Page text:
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I’ve been out riding… surely the best way to take a break.


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In April 2017, RIDE Media announced that it was ceasing the release of “regular printed releases”. That related to the publication of RIDE Cycling Review, a quarterly magazine that had been about since 1998. There are 75 editions and inside the thousands of pages are reviews about cycling – and bikes and products and racing and much more…

Every Grand Tour for well over 20 years has kept me awake late at night (when watching from Australia, or busy throughout the day when reporting on site in Europe) and prompted me to write… and source images and, on the whole, share the excitement that these races can generate.

The Tour de France this year was the last time that I reported on a race in its entirety. It won’t be the last either, but it has been relatively quiet on this site since July.

RIDE Media continues to publish the Official Tour de France Guide (Australian edition) and, together with a band of valued contributors, we will continue to report on cycling for many years to come.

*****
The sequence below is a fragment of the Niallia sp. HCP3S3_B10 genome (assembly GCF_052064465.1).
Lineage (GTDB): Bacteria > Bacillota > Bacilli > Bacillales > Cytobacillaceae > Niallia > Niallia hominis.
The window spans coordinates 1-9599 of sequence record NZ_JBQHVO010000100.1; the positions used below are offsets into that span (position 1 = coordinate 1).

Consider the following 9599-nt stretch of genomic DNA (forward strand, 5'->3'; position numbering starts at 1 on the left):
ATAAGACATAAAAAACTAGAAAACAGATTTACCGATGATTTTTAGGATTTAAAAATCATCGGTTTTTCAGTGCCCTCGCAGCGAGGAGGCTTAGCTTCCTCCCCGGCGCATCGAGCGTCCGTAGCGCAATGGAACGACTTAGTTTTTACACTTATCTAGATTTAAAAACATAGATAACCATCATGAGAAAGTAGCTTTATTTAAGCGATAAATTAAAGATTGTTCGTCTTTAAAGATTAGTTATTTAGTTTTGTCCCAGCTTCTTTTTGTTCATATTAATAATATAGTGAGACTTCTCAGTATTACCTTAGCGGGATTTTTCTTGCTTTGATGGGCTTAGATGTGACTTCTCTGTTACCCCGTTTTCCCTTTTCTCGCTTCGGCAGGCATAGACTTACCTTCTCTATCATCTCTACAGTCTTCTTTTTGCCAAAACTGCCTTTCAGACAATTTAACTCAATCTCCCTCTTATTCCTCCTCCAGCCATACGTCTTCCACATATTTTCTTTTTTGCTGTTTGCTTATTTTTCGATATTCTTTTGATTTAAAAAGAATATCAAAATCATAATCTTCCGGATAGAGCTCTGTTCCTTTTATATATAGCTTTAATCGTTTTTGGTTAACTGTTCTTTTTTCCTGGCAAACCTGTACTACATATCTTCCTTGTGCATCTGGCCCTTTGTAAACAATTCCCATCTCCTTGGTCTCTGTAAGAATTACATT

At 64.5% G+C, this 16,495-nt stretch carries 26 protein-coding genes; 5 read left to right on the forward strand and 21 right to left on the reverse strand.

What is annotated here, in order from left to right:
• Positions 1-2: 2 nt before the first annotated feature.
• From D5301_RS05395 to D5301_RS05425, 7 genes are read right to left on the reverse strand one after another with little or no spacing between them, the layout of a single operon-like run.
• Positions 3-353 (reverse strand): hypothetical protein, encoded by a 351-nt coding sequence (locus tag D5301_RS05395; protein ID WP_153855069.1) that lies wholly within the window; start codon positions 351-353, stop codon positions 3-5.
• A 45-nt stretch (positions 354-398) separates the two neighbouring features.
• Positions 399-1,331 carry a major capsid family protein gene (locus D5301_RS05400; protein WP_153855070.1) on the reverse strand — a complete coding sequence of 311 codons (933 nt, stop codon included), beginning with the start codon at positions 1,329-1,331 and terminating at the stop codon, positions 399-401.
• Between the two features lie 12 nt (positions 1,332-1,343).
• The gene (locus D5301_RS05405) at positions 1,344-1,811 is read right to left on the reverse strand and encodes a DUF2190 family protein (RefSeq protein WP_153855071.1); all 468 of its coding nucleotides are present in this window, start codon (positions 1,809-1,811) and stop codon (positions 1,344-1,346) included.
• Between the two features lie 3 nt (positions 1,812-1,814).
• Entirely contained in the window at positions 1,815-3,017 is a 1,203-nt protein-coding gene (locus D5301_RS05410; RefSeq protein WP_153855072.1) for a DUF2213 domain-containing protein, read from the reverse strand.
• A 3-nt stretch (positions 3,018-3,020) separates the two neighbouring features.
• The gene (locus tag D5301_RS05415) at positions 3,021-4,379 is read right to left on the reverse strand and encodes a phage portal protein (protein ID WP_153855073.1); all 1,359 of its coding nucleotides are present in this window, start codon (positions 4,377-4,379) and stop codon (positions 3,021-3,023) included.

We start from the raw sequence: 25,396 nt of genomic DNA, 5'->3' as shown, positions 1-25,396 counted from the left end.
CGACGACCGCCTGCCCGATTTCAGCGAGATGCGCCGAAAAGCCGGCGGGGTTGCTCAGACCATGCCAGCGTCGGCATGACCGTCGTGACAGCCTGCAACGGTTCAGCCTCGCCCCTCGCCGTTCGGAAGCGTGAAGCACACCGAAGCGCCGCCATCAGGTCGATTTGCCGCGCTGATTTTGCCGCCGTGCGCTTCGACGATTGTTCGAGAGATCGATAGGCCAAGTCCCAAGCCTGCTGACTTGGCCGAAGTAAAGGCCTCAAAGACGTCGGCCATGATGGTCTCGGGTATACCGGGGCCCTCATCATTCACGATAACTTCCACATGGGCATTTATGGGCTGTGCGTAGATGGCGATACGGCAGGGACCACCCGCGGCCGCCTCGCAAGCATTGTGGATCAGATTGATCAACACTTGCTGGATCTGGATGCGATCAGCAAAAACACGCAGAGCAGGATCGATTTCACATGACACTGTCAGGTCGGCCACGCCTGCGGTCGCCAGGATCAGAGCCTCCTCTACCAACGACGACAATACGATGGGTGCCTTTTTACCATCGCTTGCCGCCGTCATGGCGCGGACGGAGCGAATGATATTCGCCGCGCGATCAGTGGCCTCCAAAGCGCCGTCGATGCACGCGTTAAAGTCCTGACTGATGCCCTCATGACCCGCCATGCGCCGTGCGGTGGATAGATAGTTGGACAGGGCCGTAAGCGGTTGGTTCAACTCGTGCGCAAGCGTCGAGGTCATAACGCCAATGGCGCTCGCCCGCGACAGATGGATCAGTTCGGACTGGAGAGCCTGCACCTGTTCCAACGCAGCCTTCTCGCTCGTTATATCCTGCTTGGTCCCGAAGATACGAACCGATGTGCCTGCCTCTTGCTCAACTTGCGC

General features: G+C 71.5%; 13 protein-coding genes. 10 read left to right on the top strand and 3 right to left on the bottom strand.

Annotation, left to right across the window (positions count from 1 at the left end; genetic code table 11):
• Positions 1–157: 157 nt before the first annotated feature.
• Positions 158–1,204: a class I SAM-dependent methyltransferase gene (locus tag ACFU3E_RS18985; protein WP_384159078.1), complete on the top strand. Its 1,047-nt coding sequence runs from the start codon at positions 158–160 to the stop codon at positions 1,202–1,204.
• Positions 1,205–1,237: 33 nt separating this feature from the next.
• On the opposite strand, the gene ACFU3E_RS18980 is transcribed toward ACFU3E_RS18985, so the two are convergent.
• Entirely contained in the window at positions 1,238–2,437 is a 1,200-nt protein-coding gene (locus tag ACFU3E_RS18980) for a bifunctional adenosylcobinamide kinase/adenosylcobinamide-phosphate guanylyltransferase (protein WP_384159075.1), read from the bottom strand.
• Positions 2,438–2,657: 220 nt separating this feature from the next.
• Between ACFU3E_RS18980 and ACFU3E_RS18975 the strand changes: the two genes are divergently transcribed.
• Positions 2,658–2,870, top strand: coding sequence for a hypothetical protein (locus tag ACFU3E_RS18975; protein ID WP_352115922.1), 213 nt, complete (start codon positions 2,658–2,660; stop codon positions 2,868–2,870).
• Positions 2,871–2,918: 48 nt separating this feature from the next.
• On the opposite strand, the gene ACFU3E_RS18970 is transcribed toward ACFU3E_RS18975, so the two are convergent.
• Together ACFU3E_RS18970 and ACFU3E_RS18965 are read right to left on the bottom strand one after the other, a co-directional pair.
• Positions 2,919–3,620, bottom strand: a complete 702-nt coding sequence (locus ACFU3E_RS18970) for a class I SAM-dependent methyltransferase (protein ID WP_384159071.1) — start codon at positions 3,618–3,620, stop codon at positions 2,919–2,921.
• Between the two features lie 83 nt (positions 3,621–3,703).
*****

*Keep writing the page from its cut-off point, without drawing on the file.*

It’s in my blood. It’s part of my professional life. Cycling is hugely important to me and I’m proud of how I’ve been able to share my passion with others for as long as I have.

Ultimately, however, my body (and mind) told me that I needed a break.

Since Geraint Thomas won the Tour de France this July, I’ve continued to watch cycling, and I’ve also ridden my bike(s) a lot more than I have in a long while. Occasionally, I’ve popped up a column on ridemedia.com.au or thrown in a Tweet or FB or Insta post to remind readers that I’ve not dropped off the face of the earth. But actual reporting? No, there’s not been much of that since returning to Australia after my 21st consecutive ‘big loop’ of France at the start of August.

It’s been cathartic. It’s been enjoyable. It’s been healthy. Riding my bike, being a dad, enjoying some rest – these are the things that have kept me busy these past few months. And I’m pleased I’ve taken a break. It was necessary. It is necessary.